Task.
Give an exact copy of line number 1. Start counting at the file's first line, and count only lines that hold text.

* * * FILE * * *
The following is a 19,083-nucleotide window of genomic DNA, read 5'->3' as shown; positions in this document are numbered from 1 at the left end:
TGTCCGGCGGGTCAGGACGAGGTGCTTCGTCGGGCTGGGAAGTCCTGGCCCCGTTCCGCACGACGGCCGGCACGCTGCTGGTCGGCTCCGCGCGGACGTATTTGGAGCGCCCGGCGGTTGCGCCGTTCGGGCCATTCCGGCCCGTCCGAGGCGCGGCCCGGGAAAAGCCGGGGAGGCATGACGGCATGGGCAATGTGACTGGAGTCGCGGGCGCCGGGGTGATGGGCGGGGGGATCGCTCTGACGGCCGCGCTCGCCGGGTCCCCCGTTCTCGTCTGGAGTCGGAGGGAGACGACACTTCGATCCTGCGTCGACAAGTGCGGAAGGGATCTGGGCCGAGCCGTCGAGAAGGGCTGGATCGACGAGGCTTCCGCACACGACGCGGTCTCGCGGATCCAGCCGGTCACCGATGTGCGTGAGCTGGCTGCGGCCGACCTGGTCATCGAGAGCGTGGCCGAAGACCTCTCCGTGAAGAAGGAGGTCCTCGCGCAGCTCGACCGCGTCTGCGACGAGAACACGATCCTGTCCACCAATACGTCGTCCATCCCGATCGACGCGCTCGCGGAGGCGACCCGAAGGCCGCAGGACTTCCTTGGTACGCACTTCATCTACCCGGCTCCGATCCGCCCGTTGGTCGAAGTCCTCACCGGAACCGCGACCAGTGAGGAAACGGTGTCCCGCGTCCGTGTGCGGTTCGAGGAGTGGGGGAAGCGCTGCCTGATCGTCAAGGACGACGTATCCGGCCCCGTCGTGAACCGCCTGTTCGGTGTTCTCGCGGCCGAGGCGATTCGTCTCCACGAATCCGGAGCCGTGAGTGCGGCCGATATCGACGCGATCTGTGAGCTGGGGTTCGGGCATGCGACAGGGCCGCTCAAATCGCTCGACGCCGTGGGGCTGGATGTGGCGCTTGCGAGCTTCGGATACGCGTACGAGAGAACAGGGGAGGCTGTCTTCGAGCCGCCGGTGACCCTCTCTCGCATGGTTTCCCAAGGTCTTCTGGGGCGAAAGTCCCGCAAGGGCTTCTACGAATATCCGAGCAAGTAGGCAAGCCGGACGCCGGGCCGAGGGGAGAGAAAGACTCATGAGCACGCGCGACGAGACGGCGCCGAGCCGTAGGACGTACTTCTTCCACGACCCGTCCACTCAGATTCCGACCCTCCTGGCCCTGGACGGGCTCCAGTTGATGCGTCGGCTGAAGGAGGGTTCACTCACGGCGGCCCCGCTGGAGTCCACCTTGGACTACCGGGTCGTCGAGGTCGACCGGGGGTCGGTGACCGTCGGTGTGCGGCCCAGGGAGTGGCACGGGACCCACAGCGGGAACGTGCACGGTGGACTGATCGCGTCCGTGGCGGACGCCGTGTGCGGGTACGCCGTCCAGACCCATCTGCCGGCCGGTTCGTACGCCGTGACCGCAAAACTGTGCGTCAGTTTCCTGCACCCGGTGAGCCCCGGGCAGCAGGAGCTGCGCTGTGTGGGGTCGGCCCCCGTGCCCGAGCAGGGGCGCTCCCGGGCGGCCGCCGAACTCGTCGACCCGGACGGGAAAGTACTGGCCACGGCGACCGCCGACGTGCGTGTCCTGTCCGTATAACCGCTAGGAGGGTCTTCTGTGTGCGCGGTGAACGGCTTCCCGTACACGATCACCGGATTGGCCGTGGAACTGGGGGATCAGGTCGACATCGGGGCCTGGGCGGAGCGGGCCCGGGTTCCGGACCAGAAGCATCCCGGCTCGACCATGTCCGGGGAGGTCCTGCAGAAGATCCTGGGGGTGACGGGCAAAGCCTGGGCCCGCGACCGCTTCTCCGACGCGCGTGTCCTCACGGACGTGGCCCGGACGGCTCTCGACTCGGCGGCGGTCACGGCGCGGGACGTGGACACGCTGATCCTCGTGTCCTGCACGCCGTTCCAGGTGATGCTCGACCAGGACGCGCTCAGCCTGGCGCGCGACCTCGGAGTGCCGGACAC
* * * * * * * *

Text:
The following is a 19,083-nucleotide window of genomic DNA, read 5'->3' as shown; positions in this document are numbered from 1 at the left end: